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TCP/IP over Internet

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Hi Everyone, 

 

I have the same exact problem. On local network, using 192.168.x.xxx it works fine, but when I open ports, configure firewall etc, it does not work at all. 

 

Right now, the device is configured as server with port 23149, which IP 192.168.0.168 is DMZ, and my computer is the client, running the TCP communicator example (TCP client), but using public IP 5.154.114.180 and port 23149.

It should work, but connection its not etablished. Can anybody help ?? 

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Message 11 of 32
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Right.  So your router is allowing local private network 192.168.x.x addresses and is isolated with no routing from external addresses such as your  5.154.114.180.   Since you have not shown any routing/firewalls etc configuration it is hard to help.

 

You say all is set up correctly but it doesn't work.  It seems that if it isn't working then it is not setup correctly.

 

You need to have your router at LEAST do port forwarding as far as I can tell from the non-description of your setup.

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Message 12 of 32
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Thanks for your reply,

 

Sure, something Its not well done for some reason. What info can be showed to provide further help? 

 

Thks.

Sebastian.

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Message 13 of 32
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@sth wrote:

You need to have your router at LEAST do port forwarding as far as I can tell from the non-description of your setup.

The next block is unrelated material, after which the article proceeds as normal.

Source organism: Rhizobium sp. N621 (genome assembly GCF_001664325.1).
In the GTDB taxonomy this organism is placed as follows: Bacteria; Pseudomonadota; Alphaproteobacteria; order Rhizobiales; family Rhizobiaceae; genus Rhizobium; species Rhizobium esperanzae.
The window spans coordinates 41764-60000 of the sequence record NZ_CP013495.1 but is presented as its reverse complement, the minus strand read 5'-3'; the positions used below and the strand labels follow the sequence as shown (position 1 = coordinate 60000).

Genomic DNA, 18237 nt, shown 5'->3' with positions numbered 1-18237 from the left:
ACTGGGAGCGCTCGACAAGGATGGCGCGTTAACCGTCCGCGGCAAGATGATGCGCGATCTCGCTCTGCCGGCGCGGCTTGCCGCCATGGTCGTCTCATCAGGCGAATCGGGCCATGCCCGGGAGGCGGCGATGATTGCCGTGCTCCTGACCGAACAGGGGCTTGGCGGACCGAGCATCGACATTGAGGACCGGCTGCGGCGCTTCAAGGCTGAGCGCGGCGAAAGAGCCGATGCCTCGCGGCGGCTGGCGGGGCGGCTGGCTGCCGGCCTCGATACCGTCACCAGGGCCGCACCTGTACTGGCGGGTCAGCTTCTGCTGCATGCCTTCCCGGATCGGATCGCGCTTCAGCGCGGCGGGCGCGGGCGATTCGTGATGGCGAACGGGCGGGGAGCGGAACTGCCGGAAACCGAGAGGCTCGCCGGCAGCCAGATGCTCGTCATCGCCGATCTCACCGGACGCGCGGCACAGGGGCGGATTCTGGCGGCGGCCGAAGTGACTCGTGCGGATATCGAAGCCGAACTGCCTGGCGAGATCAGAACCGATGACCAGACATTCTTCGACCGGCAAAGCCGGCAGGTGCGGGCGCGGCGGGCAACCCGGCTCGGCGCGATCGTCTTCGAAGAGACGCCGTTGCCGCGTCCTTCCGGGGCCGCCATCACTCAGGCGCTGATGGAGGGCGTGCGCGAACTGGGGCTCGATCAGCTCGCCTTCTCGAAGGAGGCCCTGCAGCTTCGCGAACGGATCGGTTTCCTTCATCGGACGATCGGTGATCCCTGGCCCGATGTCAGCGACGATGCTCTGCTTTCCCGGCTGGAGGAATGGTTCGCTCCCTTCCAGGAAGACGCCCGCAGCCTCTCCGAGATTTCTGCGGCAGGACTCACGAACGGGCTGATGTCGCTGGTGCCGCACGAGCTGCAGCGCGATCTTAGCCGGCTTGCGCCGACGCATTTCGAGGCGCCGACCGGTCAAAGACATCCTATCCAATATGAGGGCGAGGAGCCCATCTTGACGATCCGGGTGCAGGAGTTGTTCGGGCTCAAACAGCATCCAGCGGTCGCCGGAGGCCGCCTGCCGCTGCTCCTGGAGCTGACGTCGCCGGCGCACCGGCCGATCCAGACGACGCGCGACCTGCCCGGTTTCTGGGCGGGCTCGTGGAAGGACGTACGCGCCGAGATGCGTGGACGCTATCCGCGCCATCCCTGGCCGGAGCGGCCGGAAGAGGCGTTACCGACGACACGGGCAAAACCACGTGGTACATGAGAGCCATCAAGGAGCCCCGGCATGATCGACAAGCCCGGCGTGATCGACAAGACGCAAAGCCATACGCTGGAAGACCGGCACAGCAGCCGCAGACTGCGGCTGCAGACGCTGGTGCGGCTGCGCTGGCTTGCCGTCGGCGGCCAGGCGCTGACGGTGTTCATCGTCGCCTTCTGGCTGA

Defining a DMZ is port forwarding. it means that all incoming connections go to the DMZ server.

 

Is the client computer also on the local network? If so, you might not be able to reach the target because not all NAT routers implement a loopback proxy to allow that. You should try from a computer that is physically on the outside.

 

 


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Message 14 of 32
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Thanks!!! Very good advise.

 

A question, the TCP client requires port forwarding !? Or just the server?

 

I will try using two different networks. Thanks again!

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Message 15 of 32
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castek89 wrote:

A question, the TCP client requires port forwarding !? Or just the server?


Port forwarding is done on the router. It has nothing to do with client or server configuration.

 

  1. The client contacts the public IP of the router
  2. The router inspects the port forwarding rules and decides where the connection should go
  3. The router edits the packets with the new destination IP and port, places an entry in the NAT table, and puts the packet on the local network
  4. The server on the LAN responds and sends it to the gateway (the router in this case).
  5. The router edits the source IP and port of the outgoing packet to appear to come from the router and sends it to the client.